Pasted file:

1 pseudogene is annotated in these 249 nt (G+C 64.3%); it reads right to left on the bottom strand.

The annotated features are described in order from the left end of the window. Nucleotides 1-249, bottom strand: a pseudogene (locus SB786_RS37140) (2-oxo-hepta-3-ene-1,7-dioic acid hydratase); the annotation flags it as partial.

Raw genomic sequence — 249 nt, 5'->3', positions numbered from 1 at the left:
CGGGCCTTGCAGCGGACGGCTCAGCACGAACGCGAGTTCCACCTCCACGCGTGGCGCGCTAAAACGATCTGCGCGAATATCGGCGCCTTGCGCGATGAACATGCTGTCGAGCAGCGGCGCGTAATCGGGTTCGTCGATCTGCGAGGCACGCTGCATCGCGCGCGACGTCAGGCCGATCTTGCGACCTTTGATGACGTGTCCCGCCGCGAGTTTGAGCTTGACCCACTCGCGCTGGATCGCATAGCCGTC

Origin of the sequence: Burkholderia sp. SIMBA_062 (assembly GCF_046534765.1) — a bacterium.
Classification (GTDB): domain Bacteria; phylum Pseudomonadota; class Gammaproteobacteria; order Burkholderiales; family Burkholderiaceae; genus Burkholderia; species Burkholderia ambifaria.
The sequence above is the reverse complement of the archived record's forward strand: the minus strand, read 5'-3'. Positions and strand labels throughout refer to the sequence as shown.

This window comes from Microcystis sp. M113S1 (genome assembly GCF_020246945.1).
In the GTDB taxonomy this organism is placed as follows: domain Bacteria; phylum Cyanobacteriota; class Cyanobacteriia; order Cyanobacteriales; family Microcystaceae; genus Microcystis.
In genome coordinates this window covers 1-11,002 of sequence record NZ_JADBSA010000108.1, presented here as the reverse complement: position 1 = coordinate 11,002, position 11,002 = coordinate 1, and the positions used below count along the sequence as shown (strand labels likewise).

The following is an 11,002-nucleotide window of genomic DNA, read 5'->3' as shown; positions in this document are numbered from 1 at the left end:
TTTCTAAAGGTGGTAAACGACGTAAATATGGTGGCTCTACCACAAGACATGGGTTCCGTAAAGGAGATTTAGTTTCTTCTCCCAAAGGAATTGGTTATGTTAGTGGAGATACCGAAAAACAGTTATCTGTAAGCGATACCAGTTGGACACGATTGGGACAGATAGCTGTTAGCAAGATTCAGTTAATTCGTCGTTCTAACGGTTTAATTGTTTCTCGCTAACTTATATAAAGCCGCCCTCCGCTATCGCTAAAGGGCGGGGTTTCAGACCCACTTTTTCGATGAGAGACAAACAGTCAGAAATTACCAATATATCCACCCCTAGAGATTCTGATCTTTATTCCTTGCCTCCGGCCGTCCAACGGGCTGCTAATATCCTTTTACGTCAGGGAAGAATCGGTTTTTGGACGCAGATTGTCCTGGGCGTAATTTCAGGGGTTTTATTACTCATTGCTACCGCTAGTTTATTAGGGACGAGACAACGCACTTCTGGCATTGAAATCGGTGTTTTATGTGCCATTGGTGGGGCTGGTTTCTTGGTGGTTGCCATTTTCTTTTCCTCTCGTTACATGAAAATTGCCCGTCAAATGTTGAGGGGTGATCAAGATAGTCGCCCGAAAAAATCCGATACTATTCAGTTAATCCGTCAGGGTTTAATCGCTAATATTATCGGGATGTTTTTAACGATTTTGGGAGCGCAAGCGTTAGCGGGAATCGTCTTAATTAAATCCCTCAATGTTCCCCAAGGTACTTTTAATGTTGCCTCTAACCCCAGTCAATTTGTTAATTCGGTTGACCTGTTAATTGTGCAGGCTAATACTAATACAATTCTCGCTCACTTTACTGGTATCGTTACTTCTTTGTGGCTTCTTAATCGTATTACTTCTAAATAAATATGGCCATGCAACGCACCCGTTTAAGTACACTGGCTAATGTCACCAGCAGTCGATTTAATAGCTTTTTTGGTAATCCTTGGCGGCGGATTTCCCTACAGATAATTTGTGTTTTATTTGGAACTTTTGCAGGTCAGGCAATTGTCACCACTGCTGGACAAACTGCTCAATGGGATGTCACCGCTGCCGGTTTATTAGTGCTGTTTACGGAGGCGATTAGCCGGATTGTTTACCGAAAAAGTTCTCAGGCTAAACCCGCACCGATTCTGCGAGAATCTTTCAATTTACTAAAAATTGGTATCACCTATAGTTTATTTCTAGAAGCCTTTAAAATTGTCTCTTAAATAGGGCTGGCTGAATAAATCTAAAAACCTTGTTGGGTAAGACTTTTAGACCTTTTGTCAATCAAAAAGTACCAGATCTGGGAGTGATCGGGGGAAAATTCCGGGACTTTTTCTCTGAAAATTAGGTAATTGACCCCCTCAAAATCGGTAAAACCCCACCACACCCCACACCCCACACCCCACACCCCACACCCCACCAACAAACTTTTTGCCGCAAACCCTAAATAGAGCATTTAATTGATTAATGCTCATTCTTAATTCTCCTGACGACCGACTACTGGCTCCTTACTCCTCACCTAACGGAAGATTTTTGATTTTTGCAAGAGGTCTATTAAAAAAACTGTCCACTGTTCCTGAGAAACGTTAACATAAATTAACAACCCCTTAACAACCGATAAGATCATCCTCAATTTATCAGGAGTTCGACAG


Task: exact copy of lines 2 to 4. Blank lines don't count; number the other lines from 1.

The annotated features are described in order from the left end of the window. Nucleotides 1-249, bottom strand: a pseudogene (locus SB786_RS37140) (2-oxo-hepta-3-ene-1,7-dioic acid hydratase); the annotation flags it as partial.

Raw genomic sequence — 249 nt, 5'->3', positions numbered from 1 at the left:
CGGGCCTTGCAGCGGACGGCTCAGCACGAACGCGAGTTCCACCTCCACGCGTGGCGCGCTAAAACGATCTGCGCGAATATCGGCGCCTTGCGCGATGAACATGCTGTCGAGCAGCGGCGCGTAATCGGGTTCGTCGATCTGCGAGGCACGCTGCATCGCGCGCGACGTCAGGCCGATCTTGCGACCTTTGATGACGTGTCCCGCCGCGAGTTTGAGCTTGACCCACTCGCGCTGGATCGCATAGCCGTC